The complex orchid family has a large number of different satyrium species and most of them, including S. corrifolium, are native to southern Africa. These are terrestrial orchids which means they grow in the ground and these ones are tubers. Corrifolium is fully deciduous and come mid spring, delights us with its vertical accents of orange and yellow bicoloured flowers in the rockery. The references tell me that they get to well over a metre high but ours are all around the 60cm mark. At a metre high, we would have to stake them with our winds in this country. The leaves are fleshy and few in number, forming a rosette at the base. The biggest problem is that they come into growth in winter and are a bit frost tender so would need protection in inland areas.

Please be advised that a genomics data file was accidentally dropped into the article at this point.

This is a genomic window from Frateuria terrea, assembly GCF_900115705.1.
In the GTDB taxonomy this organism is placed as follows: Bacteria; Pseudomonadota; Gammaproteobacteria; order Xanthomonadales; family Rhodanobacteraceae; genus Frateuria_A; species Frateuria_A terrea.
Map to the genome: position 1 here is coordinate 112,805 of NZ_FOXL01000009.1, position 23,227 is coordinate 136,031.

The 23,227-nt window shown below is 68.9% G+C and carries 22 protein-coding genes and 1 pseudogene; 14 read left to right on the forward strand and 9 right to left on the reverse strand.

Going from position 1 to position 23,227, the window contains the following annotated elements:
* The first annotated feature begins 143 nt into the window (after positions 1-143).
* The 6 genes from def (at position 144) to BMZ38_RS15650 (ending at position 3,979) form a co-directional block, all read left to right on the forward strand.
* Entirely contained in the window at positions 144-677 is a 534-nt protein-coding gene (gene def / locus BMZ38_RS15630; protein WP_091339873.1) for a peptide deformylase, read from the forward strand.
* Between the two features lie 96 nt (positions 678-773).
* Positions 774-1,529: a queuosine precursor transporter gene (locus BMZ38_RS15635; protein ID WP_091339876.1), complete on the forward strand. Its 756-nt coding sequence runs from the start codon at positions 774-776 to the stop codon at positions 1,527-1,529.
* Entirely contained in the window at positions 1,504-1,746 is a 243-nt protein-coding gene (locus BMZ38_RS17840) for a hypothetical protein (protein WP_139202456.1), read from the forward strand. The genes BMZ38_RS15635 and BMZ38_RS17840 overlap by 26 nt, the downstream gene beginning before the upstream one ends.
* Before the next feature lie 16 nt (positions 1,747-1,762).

This is another plant probably best sourced through local orchid societies. Once you have one, with care you can increase it from the tubers but you will probably have more success doing this in a pot than in the ground. Keep the pot on the dry side when the plant is dormant so the tubers don’t rot. In a garden situation, plants need good drainage and will grow in both full sun and semi shade.
Note: We don’t have S. corrifolium available for sale but we do have plenty of Satyrium odorum with its green flower spike and scent reminiscent of lemon cloves. It is just coming in to flower now.
First published in the Waikato Times and reprinted here with their permission.